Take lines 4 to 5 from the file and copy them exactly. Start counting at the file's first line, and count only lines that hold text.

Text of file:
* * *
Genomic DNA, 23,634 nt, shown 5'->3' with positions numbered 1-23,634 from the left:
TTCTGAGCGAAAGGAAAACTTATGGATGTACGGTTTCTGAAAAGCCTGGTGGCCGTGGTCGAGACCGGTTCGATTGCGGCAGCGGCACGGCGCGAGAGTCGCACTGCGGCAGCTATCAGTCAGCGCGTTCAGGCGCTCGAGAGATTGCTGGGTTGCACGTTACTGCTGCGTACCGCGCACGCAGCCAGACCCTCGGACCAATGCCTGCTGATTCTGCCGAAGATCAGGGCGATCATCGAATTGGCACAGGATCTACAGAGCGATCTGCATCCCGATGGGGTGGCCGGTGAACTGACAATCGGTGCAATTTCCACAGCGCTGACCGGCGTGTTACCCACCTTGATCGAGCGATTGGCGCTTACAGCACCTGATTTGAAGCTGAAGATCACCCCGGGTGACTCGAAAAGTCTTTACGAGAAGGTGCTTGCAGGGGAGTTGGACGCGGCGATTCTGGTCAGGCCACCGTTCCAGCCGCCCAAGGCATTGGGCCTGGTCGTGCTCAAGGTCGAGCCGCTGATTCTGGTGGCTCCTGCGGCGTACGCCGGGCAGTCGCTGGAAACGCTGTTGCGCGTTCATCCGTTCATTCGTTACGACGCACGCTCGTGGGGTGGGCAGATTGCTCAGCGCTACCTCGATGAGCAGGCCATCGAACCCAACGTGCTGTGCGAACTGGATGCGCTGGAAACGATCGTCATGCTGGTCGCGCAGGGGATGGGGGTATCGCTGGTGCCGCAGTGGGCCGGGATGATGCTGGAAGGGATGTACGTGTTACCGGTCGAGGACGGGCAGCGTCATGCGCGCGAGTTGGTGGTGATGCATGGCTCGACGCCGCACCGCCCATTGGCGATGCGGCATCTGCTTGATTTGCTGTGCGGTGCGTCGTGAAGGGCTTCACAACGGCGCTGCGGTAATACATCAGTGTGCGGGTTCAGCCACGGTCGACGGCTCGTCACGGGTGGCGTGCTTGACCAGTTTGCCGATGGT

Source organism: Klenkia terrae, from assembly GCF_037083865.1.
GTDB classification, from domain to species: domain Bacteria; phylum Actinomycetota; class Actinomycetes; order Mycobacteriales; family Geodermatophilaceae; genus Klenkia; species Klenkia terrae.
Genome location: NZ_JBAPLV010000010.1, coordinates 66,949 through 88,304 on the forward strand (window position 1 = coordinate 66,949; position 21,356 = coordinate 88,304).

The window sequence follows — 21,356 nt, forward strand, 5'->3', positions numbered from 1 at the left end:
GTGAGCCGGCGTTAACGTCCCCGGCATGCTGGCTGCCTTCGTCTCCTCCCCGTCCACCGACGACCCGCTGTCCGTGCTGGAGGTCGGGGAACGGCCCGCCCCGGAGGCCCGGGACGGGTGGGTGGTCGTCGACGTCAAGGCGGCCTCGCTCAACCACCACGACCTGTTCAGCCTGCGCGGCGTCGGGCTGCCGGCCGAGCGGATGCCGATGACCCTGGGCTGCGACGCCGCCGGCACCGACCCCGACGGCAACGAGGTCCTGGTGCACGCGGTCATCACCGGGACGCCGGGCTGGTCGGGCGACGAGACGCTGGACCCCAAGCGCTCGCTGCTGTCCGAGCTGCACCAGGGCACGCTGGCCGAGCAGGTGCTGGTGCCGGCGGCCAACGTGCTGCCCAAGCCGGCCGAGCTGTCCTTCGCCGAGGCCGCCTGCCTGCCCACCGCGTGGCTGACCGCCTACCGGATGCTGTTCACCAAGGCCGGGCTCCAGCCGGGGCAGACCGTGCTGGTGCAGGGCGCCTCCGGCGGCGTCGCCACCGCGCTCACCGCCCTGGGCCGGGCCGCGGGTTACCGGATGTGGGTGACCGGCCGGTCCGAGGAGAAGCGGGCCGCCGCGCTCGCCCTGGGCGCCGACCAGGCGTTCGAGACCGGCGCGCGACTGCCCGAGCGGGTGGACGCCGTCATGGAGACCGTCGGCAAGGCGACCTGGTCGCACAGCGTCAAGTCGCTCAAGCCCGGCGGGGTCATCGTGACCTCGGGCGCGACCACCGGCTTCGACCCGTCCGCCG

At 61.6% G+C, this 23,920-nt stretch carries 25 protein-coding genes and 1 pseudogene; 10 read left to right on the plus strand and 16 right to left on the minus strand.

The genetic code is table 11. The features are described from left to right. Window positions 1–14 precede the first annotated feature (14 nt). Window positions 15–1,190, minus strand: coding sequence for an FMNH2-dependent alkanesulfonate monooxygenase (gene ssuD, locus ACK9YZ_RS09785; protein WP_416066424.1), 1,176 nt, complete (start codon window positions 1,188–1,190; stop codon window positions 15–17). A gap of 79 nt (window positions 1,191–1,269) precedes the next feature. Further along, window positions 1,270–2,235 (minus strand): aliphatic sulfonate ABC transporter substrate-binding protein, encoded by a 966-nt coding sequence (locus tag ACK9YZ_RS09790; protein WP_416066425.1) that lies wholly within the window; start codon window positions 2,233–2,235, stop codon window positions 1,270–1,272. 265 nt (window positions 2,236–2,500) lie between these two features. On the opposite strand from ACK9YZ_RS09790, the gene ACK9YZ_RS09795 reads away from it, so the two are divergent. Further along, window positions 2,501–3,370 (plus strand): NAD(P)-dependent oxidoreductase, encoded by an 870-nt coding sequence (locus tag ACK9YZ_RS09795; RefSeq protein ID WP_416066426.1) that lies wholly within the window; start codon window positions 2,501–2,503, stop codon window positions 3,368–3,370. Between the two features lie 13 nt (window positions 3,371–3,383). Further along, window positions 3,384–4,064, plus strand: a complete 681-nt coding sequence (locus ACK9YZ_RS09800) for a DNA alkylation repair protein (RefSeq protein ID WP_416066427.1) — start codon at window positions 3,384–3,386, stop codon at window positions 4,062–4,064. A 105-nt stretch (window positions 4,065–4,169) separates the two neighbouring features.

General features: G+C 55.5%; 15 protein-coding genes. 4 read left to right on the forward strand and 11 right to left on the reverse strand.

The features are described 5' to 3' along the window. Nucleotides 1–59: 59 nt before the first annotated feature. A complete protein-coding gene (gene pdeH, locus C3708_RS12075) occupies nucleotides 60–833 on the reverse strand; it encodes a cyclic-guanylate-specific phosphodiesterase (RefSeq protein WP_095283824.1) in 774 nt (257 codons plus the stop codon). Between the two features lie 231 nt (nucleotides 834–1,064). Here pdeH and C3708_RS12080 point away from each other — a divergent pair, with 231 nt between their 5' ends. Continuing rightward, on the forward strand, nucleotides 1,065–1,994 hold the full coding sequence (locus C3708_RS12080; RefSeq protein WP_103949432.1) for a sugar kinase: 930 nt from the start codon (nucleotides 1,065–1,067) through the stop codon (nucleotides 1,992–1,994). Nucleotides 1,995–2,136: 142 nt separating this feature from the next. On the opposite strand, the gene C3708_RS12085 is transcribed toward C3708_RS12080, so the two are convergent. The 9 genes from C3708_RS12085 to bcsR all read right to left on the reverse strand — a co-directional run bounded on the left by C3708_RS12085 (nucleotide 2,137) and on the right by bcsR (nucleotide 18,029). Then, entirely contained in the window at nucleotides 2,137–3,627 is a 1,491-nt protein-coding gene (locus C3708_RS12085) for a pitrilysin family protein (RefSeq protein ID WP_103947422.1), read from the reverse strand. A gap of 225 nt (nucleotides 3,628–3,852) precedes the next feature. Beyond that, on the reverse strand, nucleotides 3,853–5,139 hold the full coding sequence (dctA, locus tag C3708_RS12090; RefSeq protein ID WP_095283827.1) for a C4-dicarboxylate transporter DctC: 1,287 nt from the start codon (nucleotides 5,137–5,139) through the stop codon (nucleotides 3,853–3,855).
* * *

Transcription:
GTDB classification, from domain to species: domain Bacteria; phylum Actinomycetota; class Actinomycetes; order Mycobacteriales; family Geodermatophilaceae; genus Klenkia; species Klenkia terrae.
Genome location: NZ_JBAPLV010000010.1, coordinates 66,949 through 88,304 on the forward strand (window position 1 = coordinate 66,949; position 21,356 = coordinate 88,304).